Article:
Focal Length The distance from the optical center of a lens to the image plane when the lens is focused to infinity.
Golden Rectangle An image ratio (width vs the height) that makes the most pleasing, balanced impression on the viewer. Panoramics are long and skinny; square negatives often make it hard for the viewer to recognize the central focus of a composition. A 35mm format is pretty close to a golden retangle.
Group Two or more elements cemented together within a lens. Lenses are described as having a certain number of elements in a certain smaller number of groups.
Hot Shoe A mounting device, usually built onto the top of a camera, that enables a flash unit, or speedlight, to be mounted on and triggered by the camera.
ISO International Standards Organization; the number represents the film’s sensitivity to light. A higher ISO number indicates the film is more sensitive and requires less light for a proper exposure.
Macro Focusing Macro focusing, applied to zoom lenses, moves the lens group(s), enabling the lens to focus closer than the normal focusing distance from close-up shooting.
Matrix Autoexposure metering where the camera sets both aperture and shutter speed according to data stored in the camera’s built-in memory, comparing the scene to be photographed to reference scenes.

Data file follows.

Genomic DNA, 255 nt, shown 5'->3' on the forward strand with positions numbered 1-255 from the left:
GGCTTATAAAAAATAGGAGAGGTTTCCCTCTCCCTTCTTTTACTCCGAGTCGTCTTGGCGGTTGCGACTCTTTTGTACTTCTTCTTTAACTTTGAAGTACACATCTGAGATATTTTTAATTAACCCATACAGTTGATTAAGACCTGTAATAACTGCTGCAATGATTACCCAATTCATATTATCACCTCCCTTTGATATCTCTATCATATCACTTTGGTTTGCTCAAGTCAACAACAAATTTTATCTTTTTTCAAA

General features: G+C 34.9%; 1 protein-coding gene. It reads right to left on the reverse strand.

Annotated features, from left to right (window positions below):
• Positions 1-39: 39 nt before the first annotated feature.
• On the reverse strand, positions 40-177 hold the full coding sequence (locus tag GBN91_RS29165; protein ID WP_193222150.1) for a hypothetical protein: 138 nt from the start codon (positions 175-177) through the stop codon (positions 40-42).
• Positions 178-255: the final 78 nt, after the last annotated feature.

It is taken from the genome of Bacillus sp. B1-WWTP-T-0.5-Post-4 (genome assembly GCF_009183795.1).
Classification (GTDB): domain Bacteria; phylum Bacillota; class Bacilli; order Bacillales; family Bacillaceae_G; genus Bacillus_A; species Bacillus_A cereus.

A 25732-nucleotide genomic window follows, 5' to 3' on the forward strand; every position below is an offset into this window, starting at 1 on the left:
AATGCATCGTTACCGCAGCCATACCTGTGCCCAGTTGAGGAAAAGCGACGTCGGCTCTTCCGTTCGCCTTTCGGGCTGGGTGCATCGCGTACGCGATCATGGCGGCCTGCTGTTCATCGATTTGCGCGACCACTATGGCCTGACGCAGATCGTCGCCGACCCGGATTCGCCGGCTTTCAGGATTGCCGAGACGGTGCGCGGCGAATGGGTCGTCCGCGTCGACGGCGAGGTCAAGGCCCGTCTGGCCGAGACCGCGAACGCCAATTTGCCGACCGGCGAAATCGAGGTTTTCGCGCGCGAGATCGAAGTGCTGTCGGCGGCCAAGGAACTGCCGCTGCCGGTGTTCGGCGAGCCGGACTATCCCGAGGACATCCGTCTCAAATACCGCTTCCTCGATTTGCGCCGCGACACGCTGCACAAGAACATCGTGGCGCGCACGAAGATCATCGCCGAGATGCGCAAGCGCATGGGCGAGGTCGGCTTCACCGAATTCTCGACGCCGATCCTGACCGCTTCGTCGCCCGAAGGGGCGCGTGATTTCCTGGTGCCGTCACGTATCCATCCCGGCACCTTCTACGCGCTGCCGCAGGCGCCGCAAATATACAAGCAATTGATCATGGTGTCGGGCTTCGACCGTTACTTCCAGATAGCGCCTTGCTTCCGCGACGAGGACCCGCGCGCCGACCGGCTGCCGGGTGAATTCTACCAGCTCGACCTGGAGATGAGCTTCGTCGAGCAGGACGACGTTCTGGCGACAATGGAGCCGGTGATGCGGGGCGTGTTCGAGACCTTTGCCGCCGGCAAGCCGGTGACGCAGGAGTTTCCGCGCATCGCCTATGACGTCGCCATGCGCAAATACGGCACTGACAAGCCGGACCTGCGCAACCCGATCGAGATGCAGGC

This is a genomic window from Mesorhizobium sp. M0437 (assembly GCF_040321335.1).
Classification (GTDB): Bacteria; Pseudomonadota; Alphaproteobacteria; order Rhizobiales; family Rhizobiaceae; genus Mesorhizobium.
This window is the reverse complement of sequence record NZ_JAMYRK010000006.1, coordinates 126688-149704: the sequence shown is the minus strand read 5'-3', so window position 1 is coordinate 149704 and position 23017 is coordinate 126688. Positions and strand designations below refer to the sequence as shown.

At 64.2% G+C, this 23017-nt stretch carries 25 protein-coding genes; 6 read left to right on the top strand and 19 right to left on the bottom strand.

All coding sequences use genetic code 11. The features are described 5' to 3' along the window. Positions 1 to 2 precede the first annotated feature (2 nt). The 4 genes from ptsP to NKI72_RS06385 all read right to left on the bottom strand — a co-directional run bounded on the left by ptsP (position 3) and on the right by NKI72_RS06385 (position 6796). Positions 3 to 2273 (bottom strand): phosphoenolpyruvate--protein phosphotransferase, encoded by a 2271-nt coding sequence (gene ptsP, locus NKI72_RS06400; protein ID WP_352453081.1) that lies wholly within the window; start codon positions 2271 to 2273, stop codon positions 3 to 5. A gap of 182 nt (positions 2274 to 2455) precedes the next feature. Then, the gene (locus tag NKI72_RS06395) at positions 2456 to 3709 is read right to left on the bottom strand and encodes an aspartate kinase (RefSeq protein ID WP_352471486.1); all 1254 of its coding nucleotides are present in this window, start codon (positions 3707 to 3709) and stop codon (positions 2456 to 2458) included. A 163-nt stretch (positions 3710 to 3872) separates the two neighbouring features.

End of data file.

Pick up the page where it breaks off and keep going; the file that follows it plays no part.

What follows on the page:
Photography From the Greek the means “painting or writing with light.”
Resolution A word with many meanings. In digital imaging, it most often refers to the number of pixels per inch in an image file. It can also refer to printer resolution, digital camera CCD resolution, etc. In traditional photography, if refers to the ability of a lens or photographic material to reproduce small details and is measured in lines per millimeter.
Rule of Thirds The rule states that an image should be imagined as divided into nine equal parts by two equally-spaced horizontal lines and two equally-spaced vertical lines, and that important compositional elements should be placed along these lines or their intersections.   Further Information and some more.
Shutter Priority When the photographer selects the shutter speed and the camera automatically sets the corresponding aperture.
Shutter Speed How fast the camera’s shutters open. Determines how long the film is exposed for.
SLR Single Lens Reflex; a camera with one lens (as opposed to Twin Lens Reflex like the Rolleiflex) that involves a mirror and prism that the viewer looks through (as opposed to a point and shoot or rangefinder where the viewer looks through a separate viewfinder.
Sunny-16 Rule A guideline that states that you can expose a normal scene, lit by bright sunlight, at an aperture of f16 and a shutter speed equivalent to the film speed (ISO or ASA) being used.
TTL Through-the-lens; commonly used when referring to metering through the lens as opposed to via a separate meter. Effective for fill-flash and other tricky lighting situations.
USM (Canon) UltraSonic Motor; Canon’s fastest, quietest autofocus lens mechanism.
Prime lens A lens that has just one focal length only (in contrast to a zoom lens that covers a wider range of lengths), known for their advanced optics and quality. They generally have less moving parts and so manufacturers are able to concentrate their efforts on adding quality glass and menanisms.